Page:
The free body diagram above depicts the roller coaster at the bottom of the loop, where Normal Force is pointed upwards, toward the center of the circle,** **and the gravitational force is pointed downwards. Although it is not depicted in the picture, the normal force is the net force on the car, so its magnitude is greater than that of the weight of the car to produce a net force.

Remember that the normal force contributes to the **apparent weight** of an object -- how heavy the object *feels*. Since the normal force is greater than the gravitational force, a person on the car at the bottom of the loop will feel *heavier* than they actually are. At the top of the loop, the normal force and gravity were pointing in the same direction, but since the centripetal acceleration in uniform motion is constant, the normal force actually had a **smaller** magnitude than the gravitational force. This means that at the top, the car (and the person in it) experienced an apparent weight that is less than their actual weight, so they felt *lighter* than they actually are.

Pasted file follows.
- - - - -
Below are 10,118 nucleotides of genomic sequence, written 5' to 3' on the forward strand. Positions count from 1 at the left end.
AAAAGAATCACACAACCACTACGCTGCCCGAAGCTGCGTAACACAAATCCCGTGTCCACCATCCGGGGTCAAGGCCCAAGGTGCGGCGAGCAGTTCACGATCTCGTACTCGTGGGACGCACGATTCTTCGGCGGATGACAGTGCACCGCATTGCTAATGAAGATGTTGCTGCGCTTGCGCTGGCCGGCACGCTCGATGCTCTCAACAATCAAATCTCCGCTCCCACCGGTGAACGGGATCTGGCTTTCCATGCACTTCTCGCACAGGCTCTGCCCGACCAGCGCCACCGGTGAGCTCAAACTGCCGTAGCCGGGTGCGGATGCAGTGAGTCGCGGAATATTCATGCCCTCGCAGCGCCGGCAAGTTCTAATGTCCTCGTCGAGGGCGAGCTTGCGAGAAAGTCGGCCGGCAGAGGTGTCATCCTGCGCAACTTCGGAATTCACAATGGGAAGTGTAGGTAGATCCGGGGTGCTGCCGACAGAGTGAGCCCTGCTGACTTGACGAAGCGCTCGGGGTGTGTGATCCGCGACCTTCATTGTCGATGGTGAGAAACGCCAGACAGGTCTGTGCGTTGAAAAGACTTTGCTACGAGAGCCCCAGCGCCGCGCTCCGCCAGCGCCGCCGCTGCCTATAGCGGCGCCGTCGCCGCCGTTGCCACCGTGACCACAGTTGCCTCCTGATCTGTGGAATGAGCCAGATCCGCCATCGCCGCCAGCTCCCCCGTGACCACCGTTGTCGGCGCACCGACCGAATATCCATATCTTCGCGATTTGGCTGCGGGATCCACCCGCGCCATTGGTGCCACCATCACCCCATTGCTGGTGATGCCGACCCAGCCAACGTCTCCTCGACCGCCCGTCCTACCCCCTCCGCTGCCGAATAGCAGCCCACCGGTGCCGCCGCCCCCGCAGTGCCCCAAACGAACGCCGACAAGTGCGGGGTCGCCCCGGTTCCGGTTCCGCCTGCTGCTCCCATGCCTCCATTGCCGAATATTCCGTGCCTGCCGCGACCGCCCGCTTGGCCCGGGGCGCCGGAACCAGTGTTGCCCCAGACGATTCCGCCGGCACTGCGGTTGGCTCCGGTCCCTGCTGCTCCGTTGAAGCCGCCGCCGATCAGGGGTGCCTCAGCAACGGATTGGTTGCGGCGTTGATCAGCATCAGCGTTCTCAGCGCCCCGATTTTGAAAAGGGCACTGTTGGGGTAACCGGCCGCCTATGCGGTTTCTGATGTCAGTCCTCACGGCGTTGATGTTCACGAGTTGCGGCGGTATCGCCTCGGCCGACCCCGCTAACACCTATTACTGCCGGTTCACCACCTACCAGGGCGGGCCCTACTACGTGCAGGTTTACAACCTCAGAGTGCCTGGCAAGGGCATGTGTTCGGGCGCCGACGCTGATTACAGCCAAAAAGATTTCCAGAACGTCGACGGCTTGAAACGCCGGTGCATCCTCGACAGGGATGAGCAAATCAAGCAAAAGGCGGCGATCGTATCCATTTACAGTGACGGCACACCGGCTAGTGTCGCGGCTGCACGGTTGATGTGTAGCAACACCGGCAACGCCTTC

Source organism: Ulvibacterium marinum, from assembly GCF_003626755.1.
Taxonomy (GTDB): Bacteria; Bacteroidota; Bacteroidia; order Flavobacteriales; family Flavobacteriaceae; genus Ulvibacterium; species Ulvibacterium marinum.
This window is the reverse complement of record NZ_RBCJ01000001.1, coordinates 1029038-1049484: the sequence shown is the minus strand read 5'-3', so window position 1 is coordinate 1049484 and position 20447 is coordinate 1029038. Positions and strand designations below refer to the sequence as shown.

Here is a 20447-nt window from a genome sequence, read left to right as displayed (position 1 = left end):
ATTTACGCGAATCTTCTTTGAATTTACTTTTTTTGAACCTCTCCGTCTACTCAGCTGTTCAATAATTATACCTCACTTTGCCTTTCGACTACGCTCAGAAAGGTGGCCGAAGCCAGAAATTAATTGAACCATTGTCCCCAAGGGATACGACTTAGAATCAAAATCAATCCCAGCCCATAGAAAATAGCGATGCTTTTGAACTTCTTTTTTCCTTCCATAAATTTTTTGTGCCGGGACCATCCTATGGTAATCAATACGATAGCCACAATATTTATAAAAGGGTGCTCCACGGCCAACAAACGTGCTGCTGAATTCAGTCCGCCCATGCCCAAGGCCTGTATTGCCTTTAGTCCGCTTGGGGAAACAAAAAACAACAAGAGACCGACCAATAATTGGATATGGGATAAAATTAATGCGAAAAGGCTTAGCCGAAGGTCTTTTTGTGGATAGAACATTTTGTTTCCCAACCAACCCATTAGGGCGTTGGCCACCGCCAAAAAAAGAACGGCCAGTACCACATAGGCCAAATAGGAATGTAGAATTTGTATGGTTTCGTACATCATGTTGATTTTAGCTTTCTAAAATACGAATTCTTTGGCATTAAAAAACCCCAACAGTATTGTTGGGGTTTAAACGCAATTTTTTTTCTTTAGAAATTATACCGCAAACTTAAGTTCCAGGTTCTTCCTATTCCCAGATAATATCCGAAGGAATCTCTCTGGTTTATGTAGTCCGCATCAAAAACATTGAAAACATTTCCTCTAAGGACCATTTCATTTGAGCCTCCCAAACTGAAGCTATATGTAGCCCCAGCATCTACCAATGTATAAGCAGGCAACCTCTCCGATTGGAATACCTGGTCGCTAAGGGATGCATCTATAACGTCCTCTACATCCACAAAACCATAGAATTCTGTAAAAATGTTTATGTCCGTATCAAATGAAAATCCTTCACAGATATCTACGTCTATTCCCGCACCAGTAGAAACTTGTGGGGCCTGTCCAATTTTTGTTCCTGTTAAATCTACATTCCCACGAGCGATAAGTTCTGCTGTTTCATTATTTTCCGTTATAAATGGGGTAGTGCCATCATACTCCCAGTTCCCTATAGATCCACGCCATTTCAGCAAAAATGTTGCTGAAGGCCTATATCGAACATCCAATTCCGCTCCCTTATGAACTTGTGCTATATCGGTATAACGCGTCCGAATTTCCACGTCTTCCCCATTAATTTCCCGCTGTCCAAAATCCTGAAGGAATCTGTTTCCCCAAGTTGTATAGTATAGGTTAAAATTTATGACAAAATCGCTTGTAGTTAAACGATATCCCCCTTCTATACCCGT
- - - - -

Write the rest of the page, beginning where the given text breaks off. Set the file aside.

The free body diagram for the bottom of the loop (in the image above) gives us a net force equation of Fnet = Fn - Fg.

The free body diagram above depicts the roller coaster at the left of the loop, where the normal force is pointed rightwards, and the gravitational force is pointed downwards. Since the normal force is the only force pointing towards the center of the loop, we get a net force equation of Fnet = Fn.

The free body diagram depicts the roller coaster at the right of the loop, where the normal force is pointed to the left,** **and the gravitational force is pointed downwards. Since the normal force is the only force that is pointing in the direction of the centripetal acceleration, we get a net force equation of Fnet = Fn.